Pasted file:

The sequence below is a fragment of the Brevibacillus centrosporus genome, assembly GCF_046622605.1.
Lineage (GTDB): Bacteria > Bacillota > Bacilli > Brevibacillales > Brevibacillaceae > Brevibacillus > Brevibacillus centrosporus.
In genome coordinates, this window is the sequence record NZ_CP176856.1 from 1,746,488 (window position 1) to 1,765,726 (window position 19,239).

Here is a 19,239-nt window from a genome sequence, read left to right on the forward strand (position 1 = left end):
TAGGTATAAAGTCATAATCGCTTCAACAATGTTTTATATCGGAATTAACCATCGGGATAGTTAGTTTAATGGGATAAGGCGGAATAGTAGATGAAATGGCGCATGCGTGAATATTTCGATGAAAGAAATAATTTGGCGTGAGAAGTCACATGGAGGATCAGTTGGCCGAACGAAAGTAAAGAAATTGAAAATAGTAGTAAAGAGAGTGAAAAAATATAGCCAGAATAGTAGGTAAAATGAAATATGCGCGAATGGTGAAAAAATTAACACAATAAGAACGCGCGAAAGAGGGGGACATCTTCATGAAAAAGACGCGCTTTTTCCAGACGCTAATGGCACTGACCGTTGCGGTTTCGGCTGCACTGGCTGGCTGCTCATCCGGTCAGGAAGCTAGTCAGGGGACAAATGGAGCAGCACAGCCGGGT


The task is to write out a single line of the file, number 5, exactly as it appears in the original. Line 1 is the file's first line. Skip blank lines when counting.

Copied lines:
TAGGTATAAAGTCATAATCGCTTCAACAATGTTTTATATCGGAATTAACCATCGGGATAGTTAGTTTAATGGGATAAGGCGGAATAGTAGATGAAATGGCGCATGCGTGAATATTTCGATGAAAGAAATAATTTGGCGTGAGAAGTCACATGGAGGATCAGTTGGCCGAACGAAAGTAAAGAAATTGAAAATAGTAGTAAAGAGAGTGAAAAAATATAGCCAGAATAGTAGGTAAAATGAAATATGCGCGAATGGTGAAAAAATTAACACAATAAGAACGCGCGAAAGAGGGGGACATCTTCATGAAAAAGACGCGCTTTTTCCAGACGCTAATGGCACTGACCGTTGCGGTTTCGGCTGCACTGGCTGGCTGCTCATCCGGTCAGGAAGCTAGTCAGGGGACAAATGGAGCAGCACAGCCGGGT